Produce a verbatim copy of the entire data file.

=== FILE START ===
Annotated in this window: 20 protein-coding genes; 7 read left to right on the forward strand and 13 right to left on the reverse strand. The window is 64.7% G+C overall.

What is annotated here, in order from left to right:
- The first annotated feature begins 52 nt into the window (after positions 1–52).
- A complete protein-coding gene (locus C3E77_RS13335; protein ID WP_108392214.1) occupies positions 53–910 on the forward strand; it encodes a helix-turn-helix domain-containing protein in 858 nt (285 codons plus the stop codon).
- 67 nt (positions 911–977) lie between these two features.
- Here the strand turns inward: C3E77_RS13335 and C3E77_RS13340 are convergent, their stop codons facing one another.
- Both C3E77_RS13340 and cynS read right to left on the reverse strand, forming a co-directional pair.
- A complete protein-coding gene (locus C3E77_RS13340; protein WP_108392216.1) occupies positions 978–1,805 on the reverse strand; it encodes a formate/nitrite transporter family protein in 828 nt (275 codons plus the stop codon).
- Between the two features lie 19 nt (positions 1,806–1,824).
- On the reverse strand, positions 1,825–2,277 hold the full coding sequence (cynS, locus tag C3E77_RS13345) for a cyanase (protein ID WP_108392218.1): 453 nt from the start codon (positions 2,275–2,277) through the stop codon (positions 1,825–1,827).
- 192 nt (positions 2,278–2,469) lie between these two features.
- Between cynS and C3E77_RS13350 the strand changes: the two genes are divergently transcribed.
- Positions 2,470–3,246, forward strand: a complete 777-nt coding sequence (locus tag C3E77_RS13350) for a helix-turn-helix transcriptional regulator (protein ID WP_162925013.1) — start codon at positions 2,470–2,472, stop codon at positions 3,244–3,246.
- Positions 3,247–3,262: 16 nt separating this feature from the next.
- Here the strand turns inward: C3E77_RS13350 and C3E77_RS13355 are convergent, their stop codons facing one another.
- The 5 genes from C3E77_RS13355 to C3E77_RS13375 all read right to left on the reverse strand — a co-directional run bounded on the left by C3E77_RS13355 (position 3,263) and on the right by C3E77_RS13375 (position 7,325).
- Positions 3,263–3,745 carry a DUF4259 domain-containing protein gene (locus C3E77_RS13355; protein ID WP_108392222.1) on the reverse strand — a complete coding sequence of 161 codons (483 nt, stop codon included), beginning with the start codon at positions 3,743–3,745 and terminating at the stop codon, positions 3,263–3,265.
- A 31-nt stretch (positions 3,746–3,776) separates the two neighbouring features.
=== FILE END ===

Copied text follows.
Annotated in this window: 20 protein-coding genes; 7 read left to right on the forward strand and 13 right to left on the reverse strand. The window is 64.7% G+C overall.

What is annotated here, in order from left to right:
- The first annotated feature begins 52 nt into the window (after positions 1–52).
- A complete protein-coding gene (locus C3E77_RS13335; protein ID WP_108392214.1) occupies positions 53–910 on the forward strand; it encodes a helix-turn-helix domain-containing protein in 858 nt (285 codons plus the stop codon).
- 67 nt (positions 911–977) lie between these two features.
- Here the strand turns inward: C3E77_RS13335 and C3E77_RS13340 are convergent, their stop codons facing one another.
- Both C3E77_RS13340 and cynS read right to left on the reverse strand, forming a co-directional pair.
- A complete protein-coding gene (locus C3E77_RS13340; protein WP_108392216.1) occupies positions 978–1,805 on the reverse strand; it encodes a formate/nitrite transporter family protein in 828 nt (275 codons plus the stop codon).
- Between the two features lie 19 nt (positions 1,806–1,824).
- On the reverse strand, positions 1,825–2,277 hold the full coding sequence (cynS, locus tag C3E77_RS13345) for a cyanase (protein ID WP_108392218.1): 453 nt from the start codon (positions 2,275–2,277) through the stop codon (positions 1,825–1,827).
- 192 nt (positions 2,278–2,469) lie between these two features.
- Between cynS and C3E77_RS13350 the strand changes: the two genes are divergently transcribed.
- Positions 2,470–3,246, forward strand: a complete 777-nt coding sequence (locus tag C3E77_RS13350) for a helix-turn-helix transcriptional regulator (protein ID WP_162925013.1) — start codon at positions 2,470–2,472, stop codon at positions 3,244–3,246.
- Positions 3,247–3,262: 16 nt separating this feature from the next.
- Here the strand turns inward: C3E77_RS13350 and C3E77_RS13355 are convergent, their stop codons facing one another.
- The 5 genes from C3E77_RS13355 to C3E77_RS13375 all read right to left on the reverse strand — a co-directional run bounded on the left by C3E77_RS13355 (position 3,263) and on the right by C3E77_RS13375 (position 7,325).
- Positions 3,263–3,745 carry a DUF4259 domain-containing protein gene (locus C3E77_RS13355; protein ID WP_108392222.1) on the reverse strand — a complete coding sequence of 161 codons (483 nt, stop codon included), beginning with the start codon at positions 3,743–3,745 and terminating at the stop codon, positions 3,263–3,265.
- A 31-nt stretch (positions 3,746–3,776) separates the two neighbouring features.